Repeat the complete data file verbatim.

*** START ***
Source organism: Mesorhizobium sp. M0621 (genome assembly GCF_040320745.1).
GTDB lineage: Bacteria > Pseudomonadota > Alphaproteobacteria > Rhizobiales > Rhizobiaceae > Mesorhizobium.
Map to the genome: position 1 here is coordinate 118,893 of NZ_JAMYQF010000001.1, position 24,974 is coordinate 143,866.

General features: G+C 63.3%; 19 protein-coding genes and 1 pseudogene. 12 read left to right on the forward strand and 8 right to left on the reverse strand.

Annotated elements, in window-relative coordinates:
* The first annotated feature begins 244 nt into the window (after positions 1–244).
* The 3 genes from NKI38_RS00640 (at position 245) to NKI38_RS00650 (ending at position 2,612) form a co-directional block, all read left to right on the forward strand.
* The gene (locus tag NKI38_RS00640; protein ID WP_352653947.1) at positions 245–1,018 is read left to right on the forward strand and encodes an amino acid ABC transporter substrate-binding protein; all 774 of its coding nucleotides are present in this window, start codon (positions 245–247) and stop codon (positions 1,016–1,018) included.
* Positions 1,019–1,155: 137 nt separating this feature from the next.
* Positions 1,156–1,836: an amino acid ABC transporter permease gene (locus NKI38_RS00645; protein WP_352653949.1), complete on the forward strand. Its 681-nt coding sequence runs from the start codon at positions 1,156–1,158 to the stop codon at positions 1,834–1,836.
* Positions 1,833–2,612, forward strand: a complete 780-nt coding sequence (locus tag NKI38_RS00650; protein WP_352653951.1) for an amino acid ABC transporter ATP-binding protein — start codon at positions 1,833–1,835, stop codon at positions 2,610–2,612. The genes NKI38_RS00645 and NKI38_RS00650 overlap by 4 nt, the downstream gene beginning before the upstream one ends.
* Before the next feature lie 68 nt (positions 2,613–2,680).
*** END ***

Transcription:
Source organism: Mesorhizobium sp. M0621 (genome assembly GCF_040320745.1).
GTDB lineage: Bacteria > Pseudomonadota > Alphaproteobacteria > Rhizobiales > Rhizobiaceae > Mesorhizobium.
Map to the genome: position 1 here is coordinate 118,893 of NZ_JAMYQF010000001.1, position 24,974 is coordinate 143,866.

General features: G+C 63.3%; 19 protein-coding genes and 1 pseudogene. 12 read left to right on the forward strand and 8 right to left on the reverse strand.

Annotated elements, in window-relative coordinates:
* The first annotated feature begins 244 nt into the window (after positions 1–244).
* The 3 genes from NKI38_RS00640 (at position 245) to NKI38_RS00650 (ending at position 2,612) form a co-directional block, all read left to right on the forward strand.
* The gene (locus tag NKI38_RS00640; protein ID WP_352653947.1) at positions 245–1,018 is read left to right on the forward strand and encodes an amino acid ABC transporter substrate-binding protein; all 774 of its coding nucleotides are present in this window, start codon (positions 245–247) and stop codon (positions 1,016–1,018) included.
* Positions 1,019–1,155: 137 nt separating this feature from the next.
* Positions 1,156–1,836: an amino acid ABC transporter permease gene (locus NKI38_RS00645; protein WP_352653949.1), complete on the forward strand. Its 681-nt coding sequence runs from the start codon at positions 1,156–1,158 to the stop codon at positions 1,834–1,836.
* Positions 1,833–2,612, forward strand: a complete 780-nt coding sequence (locus tag NKI38_RS00650; protein WP_352653951.1) for an amino acid ABC transporter ATP-binding protein — start codon at positions 1,833–1,835, stop codon at positions 2,610–2,612. The genes NKI38_RS00645 and NKI38_RS00650 overlap by 4 nt, the downstream gene beginning before the upstream one ends.
* Before the next feature lie 68 nt (positions 2,613–2,680).